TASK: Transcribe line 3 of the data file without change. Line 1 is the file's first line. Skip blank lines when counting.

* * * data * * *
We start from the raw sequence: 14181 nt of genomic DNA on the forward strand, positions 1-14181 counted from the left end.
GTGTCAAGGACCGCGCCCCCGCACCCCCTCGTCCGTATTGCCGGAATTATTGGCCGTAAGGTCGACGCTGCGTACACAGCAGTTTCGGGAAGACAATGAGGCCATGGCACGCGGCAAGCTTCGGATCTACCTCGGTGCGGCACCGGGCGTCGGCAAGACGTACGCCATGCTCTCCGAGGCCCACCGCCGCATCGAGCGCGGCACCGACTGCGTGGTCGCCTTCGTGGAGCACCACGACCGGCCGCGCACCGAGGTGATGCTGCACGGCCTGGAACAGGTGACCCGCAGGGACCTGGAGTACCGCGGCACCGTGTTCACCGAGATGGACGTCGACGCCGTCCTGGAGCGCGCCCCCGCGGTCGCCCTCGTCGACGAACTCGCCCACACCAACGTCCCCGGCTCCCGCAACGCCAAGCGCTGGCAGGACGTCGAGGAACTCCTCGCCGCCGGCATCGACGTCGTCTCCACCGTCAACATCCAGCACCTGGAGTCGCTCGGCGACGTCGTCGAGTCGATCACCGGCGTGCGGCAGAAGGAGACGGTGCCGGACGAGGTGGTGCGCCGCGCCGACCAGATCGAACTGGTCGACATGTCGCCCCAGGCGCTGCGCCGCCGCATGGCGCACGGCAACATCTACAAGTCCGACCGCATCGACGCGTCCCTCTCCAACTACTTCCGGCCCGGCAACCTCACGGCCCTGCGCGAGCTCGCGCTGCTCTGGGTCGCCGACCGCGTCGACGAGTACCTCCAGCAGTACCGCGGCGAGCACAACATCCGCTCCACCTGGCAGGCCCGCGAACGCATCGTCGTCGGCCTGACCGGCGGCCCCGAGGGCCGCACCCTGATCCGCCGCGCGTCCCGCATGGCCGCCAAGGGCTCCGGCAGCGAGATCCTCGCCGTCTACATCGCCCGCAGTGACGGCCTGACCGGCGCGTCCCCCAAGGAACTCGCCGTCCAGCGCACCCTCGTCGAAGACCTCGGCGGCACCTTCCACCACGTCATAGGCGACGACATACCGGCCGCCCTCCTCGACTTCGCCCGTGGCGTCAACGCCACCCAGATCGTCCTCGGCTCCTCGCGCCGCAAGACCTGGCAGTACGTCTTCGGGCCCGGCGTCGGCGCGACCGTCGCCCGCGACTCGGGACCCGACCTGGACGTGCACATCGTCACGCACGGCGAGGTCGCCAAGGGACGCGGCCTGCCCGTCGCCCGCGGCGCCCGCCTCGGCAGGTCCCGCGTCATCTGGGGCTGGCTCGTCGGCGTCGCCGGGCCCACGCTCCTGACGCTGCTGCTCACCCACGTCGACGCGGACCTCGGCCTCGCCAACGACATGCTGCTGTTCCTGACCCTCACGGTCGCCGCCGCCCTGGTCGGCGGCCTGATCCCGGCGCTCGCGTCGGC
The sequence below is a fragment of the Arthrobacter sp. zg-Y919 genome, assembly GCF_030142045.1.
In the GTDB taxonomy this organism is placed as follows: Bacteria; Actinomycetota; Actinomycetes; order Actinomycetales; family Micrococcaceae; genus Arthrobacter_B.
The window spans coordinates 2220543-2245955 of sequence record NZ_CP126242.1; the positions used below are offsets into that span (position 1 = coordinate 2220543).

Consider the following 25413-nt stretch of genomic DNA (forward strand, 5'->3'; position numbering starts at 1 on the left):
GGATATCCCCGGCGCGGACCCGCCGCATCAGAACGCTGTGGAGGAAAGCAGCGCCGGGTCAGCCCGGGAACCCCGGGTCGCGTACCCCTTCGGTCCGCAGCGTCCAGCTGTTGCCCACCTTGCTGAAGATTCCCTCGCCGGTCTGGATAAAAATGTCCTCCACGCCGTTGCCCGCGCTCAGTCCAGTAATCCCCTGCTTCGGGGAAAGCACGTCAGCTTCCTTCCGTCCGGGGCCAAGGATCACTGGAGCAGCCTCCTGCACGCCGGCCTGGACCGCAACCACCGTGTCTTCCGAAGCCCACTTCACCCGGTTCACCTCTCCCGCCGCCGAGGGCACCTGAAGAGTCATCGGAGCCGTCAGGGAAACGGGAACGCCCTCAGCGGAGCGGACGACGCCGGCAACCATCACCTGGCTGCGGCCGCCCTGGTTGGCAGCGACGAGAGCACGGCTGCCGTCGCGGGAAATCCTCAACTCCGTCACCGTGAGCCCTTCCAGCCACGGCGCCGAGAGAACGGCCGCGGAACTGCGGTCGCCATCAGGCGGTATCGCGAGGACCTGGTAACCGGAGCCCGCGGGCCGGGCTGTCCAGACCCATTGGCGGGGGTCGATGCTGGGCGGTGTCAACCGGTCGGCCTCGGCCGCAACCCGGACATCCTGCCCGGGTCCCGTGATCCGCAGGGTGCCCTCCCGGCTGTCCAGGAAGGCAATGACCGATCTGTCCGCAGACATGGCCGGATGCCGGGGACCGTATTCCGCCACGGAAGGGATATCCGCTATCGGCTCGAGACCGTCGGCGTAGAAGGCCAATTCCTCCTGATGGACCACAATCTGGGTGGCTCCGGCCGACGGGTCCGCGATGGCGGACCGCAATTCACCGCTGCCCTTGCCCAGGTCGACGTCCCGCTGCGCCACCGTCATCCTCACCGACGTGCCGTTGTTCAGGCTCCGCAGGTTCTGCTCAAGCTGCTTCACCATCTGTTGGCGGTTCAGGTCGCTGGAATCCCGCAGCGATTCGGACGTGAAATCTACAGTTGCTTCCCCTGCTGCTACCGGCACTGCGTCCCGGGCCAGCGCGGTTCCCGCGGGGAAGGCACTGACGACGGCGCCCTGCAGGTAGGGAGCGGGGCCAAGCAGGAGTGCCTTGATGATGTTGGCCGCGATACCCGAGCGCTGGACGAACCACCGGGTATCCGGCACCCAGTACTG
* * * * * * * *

The sequence below is a fragment of the Arthrobacter sp. zg-Y919 genome, assembly GCF_030142045.1.